The TPJ story has gone so far south since we announced the All-Stars that we’ve begun to wonder if we’ve cursed him through this gimmick. In 2020 he barely played a game, wasn’t good when he did, broke Covid protocols and couldn’t promise he wouldn’t again, and undermined his coach. It’s hard to think how he could be worse in 2021.

Props: Paul Vaughan and Junior Paulo

Paul Vaughan was another local boy made good, who walked out the door when he probably shouldn’t have. It was never made clear why the Raiders soured on him, but it wasn’t his performance on the field. He was a stalwart, a future star, who suddenly fell behind Luke Bateman and Clay Priest in the pecking order. He went to the Dragons and became an Origin star.

Junior Paulo came from Parramatta and ostensibly was chosen over Vaughan. Only he turned around and went back to Parramatta soon after. The silver linings to that change was that it, along with Shannon Boyd’s departure, made the Raiders rethink their approach to middles, making them smaller and more mobile, and bringing Big Papa to his rightful home in the front row.

Hooker: Kurt Baptiste

Bappers was hard-working but he was never the solution. And we essentially chose Josh Hodgson’s ability to play 80 minutes over him. And really, when you think about it, Bappers is never that far away (as was displayed in his spending the second half of 2020 as hooker depth with the Green Machine).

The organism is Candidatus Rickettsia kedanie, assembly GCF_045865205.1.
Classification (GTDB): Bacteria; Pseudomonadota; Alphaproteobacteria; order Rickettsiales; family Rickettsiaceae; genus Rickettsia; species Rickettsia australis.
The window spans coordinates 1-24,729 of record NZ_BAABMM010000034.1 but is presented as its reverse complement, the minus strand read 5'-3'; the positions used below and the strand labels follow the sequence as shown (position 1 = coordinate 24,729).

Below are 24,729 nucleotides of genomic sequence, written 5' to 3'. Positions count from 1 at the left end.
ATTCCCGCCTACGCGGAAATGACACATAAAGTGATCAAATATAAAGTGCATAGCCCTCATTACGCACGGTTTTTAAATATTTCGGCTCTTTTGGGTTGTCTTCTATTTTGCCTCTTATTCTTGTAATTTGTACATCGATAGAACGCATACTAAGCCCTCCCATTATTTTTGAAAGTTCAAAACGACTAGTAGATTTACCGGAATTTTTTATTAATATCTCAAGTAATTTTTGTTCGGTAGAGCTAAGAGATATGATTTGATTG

Bench: Liam Knight, Mark Nicholls, Lachlan Lewis, Michael Oldfield

Liam Knight and Mark Nicholls are the exact kind of budget forwards that Wayne Bennett specialises in turning into functional players. Knight in particular has been a critical part of the Bunnies pack over the last few years, and will continue to be so even with the uptick in talent coming to Redfern next year. Nicholls might not be so lucky.

Everyone in Canberra is going to miss Michael Oldfield. He just needed a proper crack at the top grade, and I hope he gets that at Parramatta (though I hope it goes well for him, but not them, if that makes sense).

Lachlan Lewis got the nod over Luke Bateman only because he’s still plying his trade in the top grade. Luke Bateman is a dude.

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One comment

  1. John Bateman showed the Raiders how to win with his never say die attitude.
    Although I believe the Raiders can cover his loss, he’ll be sadly missed.
    At least he didn’t end up at the Roosters